[0140] As described above, in the second displacement data output from the differential transformer signal processing unit 1062, when displacement increases, an error increases. Fig. 13(B) illustrates a change example of the value of the second displacement data from actual displacement. As illustrated in Fig. 13(B), if the second displacement data is, for example, within a range between an upper threshold value +Sh and a lower threshold value -Sh, the value of the second displacement data changes with high linearity (linearly) from the actual displacement. In contrast, in a range equal to or more than the upper threshold value +Sh, and a range equal to or less than the lower threshold value -Sh, linearity deteriorates and the error increases. Naturally, the error can be corrected by calibration. However, the error changes depending on the environment such as a change in temperature, and also changes over time. Hence, it is difficult to correct the error with high accuracy. Hence, the selection control unit 1369 of the third embodiment controls the selection unit 1263 to select the second displacement data if the second displacement data is within the range between the upper and lower threshold values ±Sh, in other words, if displacement is within ±Th corresponding to ±Sh, and to select the first displacement data if the second displacement data is out of the range between the upper and lower threshold values ±Sh, in other words, if displacement is out of the range of ±Th.

[0141] Whether displacement is within or out of the range between the upper and lower threshold values ±Th can also be determined based on the first displacement data output from the scale signal processing unit 1061.

[0142] In other words, a case of such a correction corresponds to a case where a correction is not made with the first displacement data based on the judgment that linearity is ensured. Even the differential transformer detection mechanism being the second displacement data is on the precondition that the vicinity of the point of zero is a range that ensures linearity and requires no correction based on the first displacement data. Which area should be set as a correction range depends on the area where the second displacement data is regarded to ensure linearity in prior calibration.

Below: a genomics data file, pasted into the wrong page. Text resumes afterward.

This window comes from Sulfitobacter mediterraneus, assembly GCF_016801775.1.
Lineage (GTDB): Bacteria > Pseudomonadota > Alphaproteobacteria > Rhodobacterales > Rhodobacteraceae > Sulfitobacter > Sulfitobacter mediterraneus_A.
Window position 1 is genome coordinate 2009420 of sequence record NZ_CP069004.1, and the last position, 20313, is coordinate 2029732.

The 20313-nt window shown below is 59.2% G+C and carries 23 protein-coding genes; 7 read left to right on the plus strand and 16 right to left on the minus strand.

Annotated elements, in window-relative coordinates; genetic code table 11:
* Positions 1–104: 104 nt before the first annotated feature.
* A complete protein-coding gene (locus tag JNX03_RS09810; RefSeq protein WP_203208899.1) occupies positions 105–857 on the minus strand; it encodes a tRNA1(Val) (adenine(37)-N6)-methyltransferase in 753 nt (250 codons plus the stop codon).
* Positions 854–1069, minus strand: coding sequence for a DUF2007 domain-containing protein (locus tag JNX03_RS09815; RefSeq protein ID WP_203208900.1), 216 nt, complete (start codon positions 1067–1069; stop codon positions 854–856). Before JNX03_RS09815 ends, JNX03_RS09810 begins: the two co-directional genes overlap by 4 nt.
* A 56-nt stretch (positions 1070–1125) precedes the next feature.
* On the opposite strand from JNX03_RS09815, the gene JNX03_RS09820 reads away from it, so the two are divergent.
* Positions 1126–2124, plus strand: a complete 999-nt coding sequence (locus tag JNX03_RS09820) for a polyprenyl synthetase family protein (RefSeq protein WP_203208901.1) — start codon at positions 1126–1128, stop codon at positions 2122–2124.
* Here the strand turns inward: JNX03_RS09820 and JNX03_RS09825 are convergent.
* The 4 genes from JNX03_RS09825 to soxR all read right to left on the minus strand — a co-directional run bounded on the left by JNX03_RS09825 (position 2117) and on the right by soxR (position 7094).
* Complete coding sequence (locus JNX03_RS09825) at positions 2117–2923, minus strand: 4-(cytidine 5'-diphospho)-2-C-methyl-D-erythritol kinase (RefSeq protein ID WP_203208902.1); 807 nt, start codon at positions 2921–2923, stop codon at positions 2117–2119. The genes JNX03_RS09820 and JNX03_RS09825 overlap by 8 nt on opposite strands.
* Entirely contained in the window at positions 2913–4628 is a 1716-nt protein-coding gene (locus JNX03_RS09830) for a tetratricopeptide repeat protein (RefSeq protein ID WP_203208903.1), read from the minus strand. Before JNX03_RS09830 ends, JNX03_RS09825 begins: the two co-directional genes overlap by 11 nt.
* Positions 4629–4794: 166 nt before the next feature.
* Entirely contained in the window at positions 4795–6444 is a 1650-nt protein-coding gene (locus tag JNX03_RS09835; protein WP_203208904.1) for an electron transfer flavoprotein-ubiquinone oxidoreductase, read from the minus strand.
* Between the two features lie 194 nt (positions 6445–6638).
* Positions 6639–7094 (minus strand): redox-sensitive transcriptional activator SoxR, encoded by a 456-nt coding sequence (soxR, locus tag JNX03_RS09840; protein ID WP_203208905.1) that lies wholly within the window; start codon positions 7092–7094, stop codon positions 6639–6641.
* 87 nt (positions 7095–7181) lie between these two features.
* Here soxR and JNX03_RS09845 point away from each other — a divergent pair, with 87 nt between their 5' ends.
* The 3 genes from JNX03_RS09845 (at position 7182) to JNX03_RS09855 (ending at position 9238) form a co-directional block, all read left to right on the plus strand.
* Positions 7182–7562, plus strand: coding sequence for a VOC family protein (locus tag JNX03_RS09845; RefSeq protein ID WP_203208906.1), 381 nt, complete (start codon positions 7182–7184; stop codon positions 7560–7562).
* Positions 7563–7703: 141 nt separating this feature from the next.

[0143] When a contour shape is measured, surface roughness may also be desired to be measured simultaneously. In such a case, for example, the contour shape is conventionally measured and then the surface roughness of the same surface is measured. Accordingly, the measurement time is long. In contrast, in the third embodiment, if displacement is within the range between the upper and lower threshold values, the surface roughness data is output. If displacement is out of the range between the upper and lower threshold values, the contour shape data is output. The surface roughness data can also be used as the contour shape data. Hence, the contour shape data can be obtained over the entire measurement range, and also the surface roughness data can be obtained at the same time if displacement is within the range between the upper and lower threshold values.

[0144] Fig. 14 is a diagram illustrating examples of the second displacement data (surface roughness data) and the first displacement data (contour shape data) of a case where displacement changes within a small range. Fig. 14(A) illustrates a change example of the second displacement data (surface roughness data). Fig. 14(B) enlarges and illustrates changes in the second displacement data (surface roughness data). Fig. 14(C) illustrates a change example of the first displacement data (contour shape data). Fig. 14(D) enlarges and illustrates changes in the first displacement data (contour shape data).